comparative adverb: oftener
    1. frequently; many times.
      "he often goes for long walks by himself"
      synonyms: frequently, many times, many a time, on many/numerous occasions, a lot, in many cases/instances, repeatedly, again and again, time and again, time and time again, time after time, over and over, over and over again, day in, day out, week in, week out, all the time, regularly, recurrently, continually, usually, habitually, commonly, generally, ordinarily, as often as not; More
      • in many instances.
        "vocabulary often reflects social standing"
     

    Isabel Sewell

    Banned
    Spanish
    How would you rephrase this one?
    Do you oftener lose or win?

    My suggestion is
    Do you win more often or do you lose more often?

    It seems that the confusion might be about using the archaic word "oftener" in a phrase that does not compare one noun to another noun.

    And I can see how you may be attempting to say "Do you win oftener than lose?"; but that would not be an accurate question.
     

    Wandering JJ

    Senior Member
    British English
    My suggestion is
    Do you win more often or do you lose more often?

    It seems that the confusion might be about using the archaic word "oftener" in a phrase that does not compare one noun to another noun.
    You may be confusing the issue by talking of nouns: "often" is an adverb and therefore modifies verbs and may compare one verb with another, as in "win" and "lose", but not nouns.
     

    Isabel Sewell

    Banned
    Spanish
    You may be confusing the issue by talking of nouns: "often" is an adverb and therefore modifies verbs and may compare one verb with another, as in "win" and "lose", but not nouns.


    Exactly, to win and to lose are verbs, and still the question would not work with oftener.

    Comparative adjetives (angrier, freer, etc...) are used to compare one noun to another. This is an elementary school level link
    Examples of Comparative and Superlative Adjectives for Kids
     

    Jaykay1053

    Member
    English - Canada
    I say and teach, “more often”, and “more often than not” and would ask, “Do you win more often than you lose?”.

    Although, from Canada, I have always tended toward British pronounciation (pronounced ‘pronunciation’, for example) and OED spelling, I would have marked “oftener” as incorrect until I saw the British quotes above! We don’t say oftener in Canada.
     

    Forero

    Senior Member
    I would accept oftener in a sentence like this:

    Yes, he plays ping pong, and especially badminton, fairly often, but he play tennis oftener than ping pong, and he seldom plays croquet.
     

    merquiades

    Senior Member
    English (USA Northeast)
    I don't doubt that "oftener" is correct. I'll make that clear. However, I must say I have never heard it in my life until now, and wouldn't consider using it. It sounds as weird to me as horribler, terribler, gracefuller. But it's not the first time I've heard an irregular comparative that has struck me as weird.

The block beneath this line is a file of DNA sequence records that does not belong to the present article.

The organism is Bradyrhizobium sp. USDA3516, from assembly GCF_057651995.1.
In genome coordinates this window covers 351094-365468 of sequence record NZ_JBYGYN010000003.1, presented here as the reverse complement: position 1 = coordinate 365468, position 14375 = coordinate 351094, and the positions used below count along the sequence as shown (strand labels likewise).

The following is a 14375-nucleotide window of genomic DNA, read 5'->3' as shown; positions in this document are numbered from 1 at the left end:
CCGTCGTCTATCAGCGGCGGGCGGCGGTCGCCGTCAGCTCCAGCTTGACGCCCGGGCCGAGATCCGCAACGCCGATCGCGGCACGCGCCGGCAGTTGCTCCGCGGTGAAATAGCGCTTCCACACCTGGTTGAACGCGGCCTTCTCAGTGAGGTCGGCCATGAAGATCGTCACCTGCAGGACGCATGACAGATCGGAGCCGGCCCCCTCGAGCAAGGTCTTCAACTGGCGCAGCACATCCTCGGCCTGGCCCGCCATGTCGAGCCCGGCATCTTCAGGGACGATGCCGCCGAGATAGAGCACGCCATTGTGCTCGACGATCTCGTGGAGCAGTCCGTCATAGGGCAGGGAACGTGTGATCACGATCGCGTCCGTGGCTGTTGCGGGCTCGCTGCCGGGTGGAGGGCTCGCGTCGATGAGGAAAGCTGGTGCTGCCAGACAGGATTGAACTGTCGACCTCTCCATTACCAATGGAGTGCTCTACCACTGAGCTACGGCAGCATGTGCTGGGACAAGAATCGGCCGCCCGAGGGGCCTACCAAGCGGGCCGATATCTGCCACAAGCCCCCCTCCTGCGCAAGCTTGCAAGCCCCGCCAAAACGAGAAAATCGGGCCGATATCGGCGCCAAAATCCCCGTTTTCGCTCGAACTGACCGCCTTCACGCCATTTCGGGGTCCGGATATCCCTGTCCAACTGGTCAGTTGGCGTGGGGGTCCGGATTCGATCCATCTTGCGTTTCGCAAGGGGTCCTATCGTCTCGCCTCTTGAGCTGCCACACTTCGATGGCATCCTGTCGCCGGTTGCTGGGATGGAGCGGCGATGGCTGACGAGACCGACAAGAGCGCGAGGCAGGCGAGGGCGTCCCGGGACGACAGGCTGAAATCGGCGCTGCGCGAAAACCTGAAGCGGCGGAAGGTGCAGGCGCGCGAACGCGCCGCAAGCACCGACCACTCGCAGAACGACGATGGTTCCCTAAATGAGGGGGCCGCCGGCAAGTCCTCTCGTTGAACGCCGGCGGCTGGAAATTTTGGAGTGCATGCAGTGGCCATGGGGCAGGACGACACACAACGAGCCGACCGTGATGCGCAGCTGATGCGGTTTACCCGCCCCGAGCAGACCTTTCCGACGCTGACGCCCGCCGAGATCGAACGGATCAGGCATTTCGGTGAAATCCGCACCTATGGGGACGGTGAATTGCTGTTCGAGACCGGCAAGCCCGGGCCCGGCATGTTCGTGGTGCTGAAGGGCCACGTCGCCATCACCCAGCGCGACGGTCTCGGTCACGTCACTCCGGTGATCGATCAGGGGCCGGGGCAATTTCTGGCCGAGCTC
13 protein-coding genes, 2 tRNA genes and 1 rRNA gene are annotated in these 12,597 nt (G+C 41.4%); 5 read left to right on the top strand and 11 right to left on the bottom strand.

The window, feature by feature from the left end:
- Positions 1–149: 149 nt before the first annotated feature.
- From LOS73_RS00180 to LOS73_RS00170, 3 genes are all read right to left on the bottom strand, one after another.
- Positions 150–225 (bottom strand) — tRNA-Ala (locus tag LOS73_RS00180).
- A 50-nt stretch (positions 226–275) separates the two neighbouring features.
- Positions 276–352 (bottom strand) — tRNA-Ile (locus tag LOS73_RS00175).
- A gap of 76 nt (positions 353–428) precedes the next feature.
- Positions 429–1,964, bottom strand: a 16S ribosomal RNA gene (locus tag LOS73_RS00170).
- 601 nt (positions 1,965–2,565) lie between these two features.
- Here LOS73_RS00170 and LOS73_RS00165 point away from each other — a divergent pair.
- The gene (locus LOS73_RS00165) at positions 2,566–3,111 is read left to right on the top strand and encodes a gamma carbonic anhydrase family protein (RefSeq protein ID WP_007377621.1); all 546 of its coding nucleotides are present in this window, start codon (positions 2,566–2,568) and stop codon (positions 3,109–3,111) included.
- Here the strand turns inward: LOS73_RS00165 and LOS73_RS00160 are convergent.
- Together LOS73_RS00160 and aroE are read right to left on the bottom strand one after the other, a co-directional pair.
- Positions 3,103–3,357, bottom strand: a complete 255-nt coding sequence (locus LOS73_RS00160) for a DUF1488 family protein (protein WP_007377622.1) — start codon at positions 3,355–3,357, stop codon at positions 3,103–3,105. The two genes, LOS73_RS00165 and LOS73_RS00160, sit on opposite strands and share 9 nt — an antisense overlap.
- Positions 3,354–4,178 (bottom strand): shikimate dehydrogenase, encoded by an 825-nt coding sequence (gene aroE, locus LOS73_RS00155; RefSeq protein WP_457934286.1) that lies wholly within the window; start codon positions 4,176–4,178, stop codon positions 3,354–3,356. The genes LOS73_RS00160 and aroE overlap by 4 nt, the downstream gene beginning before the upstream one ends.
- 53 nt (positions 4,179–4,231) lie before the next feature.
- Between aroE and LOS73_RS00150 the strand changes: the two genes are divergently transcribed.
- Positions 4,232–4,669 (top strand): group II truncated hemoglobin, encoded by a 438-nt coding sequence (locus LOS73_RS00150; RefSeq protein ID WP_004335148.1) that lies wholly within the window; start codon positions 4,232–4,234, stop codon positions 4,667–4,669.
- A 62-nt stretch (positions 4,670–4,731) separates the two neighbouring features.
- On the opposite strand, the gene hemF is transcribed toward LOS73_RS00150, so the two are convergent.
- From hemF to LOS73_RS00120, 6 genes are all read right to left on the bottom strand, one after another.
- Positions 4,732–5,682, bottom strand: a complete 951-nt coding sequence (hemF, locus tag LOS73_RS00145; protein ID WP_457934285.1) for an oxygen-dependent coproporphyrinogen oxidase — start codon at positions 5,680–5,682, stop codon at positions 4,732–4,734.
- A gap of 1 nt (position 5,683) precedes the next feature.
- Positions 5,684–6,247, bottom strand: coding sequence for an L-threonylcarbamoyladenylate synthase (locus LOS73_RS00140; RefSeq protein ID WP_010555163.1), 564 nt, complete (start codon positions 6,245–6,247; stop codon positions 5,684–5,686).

Jaykay1053

    Member
    English - Canada
    1. I write with pen more often than (with) pencil.:tick:

    I have never heard oftener or read it in any magazines, newspapers or books, including books by British, American and Canadian authors.

    2. More often than not, I eat eggs for breakfast.:tick:

    More often will always be considered correct, so I recommend its use over that of oftener. When in doubt, use more xxx rather than tacking er onto a word you’re not sure of.

    Exception: more fast:cross:
    faster:tick:
    quicker:tick:
    more quickly:tick:
    quicklier :cross:

    Do you win more often than you lose?:tick:

    I win more often than I lose.:tick:

    I hope this clears things up!:)
     

    Chasint

    Senior Member
    English - England
    Just adding another voice against 'oftener'. I have never said it, never heard anyone say it, and never read it anywhere except in this thread.
     

    pops91710

    Senior Member
    English, AE
    Just adding another voice against 'oftener'. I have never said it, never heard anyone say it, and never read it anywhere except in this thread.

    Same here. Back in primary school we would have our hands whacked for using such grammar. Apparently there are some holdouts still using it, but not in metro areas. It sounds "backwoods" to me.
     

    Brumon

    New Member
    Italian & Croatian
    I think we can here draw a conclusion with a glotto-historically meaningful remark: use of "more often" is an additional step in the on-going "de-Germanization" of English as the final, winning worldwide communication tool (a requiem for esperanto, French, etc.!). The trend is from synthetical forms to analitical ones, statistically a winning process in today's planet-wide language scene.

    ... oops, "analytical ones" of course (perhaps a subconscious nod on the path of the "normalization" of English?!).